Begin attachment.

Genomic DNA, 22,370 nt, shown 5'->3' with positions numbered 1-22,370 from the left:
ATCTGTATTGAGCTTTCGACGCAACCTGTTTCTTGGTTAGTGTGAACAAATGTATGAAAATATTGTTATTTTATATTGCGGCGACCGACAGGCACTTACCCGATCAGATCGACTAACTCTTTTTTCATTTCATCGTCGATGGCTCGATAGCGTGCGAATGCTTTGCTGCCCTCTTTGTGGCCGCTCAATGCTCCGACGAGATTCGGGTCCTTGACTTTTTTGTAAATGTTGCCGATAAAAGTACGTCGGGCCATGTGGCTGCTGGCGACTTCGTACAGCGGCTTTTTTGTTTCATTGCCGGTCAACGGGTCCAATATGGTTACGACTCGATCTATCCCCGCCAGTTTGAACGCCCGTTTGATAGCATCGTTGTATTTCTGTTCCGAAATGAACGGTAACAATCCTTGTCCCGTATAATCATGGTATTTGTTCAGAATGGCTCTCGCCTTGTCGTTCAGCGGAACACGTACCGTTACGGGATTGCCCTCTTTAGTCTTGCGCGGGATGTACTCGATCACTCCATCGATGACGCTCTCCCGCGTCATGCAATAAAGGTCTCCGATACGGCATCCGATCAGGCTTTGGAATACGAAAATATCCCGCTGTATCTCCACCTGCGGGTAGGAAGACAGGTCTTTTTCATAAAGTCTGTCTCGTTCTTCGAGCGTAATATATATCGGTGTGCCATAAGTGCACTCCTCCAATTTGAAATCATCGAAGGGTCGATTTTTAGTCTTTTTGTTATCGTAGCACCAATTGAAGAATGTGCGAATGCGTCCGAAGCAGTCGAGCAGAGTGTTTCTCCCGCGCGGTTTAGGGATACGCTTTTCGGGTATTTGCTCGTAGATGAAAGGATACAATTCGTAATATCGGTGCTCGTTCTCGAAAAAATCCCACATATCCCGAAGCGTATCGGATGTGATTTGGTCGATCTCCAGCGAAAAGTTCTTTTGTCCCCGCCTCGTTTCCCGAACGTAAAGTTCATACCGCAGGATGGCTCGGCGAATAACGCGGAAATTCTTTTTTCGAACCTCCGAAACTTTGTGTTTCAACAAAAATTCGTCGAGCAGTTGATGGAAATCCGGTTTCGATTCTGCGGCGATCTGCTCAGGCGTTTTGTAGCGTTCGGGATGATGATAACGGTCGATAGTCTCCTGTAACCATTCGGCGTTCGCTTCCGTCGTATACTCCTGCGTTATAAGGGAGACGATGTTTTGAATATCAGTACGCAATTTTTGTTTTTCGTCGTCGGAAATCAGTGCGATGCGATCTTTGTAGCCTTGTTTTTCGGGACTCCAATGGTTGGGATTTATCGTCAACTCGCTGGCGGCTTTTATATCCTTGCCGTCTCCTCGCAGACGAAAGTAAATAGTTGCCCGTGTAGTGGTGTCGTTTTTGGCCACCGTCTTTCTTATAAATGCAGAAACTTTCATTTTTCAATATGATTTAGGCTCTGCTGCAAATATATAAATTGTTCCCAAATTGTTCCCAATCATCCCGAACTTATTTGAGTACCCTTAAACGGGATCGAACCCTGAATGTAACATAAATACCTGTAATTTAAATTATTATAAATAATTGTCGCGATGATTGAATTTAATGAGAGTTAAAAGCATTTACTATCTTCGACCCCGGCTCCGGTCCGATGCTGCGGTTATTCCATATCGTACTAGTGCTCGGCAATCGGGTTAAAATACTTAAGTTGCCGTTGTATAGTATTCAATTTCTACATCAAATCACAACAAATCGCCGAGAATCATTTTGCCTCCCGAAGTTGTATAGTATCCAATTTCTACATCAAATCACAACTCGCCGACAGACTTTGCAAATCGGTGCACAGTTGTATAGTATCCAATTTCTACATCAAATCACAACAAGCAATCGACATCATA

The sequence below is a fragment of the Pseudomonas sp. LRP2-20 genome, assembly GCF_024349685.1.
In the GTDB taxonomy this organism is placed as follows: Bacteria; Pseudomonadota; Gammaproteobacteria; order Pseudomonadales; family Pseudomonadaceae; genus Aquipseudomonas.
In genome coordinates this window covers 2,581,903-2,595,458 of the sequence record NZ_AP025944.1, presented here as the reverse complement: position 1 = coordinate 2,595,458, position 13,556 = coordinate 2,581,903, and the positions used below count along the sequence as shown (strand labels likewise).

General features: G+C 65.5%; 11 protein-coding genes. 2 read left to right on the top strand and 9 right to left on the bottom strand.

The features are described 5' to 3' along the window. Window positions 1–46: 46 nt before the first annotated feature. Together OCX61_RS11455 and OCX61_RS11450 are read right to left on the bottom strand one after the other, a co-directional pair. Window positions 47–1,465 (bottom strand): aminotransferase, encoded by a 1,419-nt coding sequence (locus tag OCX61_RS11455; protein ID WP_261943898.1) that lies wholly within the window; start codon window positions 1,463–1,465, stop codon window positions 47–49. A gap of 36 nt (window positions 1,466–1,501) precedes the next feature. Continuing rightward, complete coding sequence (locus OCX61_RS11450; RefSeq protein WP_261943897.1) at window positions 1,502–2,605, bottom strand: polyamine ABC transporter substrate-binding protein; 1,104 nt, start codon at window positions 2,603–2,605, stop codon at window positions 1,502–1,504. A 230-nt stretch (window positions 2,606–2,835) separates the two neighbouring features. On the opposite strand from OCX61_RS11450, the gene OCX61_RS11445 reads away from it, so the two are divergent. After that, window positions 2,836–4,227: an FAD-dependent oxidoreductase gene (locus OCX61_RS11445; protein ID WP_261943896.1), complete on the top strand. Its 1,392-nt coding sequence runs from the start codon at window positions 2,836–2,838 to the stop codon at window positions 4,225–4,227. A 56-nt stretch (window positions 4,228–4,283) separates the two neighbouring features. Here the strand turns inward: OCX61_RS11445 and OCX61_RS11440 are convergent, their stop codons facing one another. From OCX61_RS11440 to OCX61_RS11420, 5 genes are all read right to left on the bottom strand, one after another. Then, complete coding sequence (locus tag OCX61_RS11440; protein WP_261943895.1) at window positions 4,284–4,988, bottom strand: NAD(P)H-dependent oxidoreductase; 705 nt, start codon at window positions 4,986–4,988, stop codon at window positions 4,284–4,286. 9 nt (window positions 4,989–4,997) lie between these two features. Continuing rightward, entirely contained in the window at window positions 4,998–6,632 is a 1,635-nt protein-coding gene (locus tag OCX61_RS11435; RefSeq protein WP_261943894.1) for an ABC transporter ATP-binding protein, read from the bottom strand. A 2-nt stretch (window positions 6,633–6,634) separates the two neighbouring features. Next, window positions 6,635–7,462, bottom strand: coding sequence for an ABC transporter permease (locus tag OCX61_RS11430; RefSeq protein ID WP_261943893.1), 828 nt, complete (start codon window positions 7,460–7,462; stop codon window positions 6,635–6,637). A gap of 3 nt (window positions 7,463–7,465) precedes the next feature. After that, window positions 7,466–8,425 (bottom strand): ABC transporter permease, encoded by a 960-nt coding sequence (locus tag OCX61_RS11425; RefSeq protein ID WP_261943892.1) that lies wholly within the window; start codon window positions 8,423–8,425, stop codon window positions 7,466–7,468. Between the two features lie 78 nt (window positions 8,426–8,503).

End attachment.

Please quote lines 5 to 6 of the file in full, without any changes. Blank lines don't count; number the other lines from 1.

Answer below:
In genome coordinates this window covers 2,581,903-2,595,458 of the sequence record NZ_AP025944.1, presented here as the reverse complement: position 1 = coordinate 2,595,458, position 13,556 = coordinate 2,581,903, and the positions used below count along the sequence as shown (strand labels likewise).

General features: G+C 65.5%; 11 protein-coding genes. 2 read left to right on the top strand and 9 right to left on the bottom strand.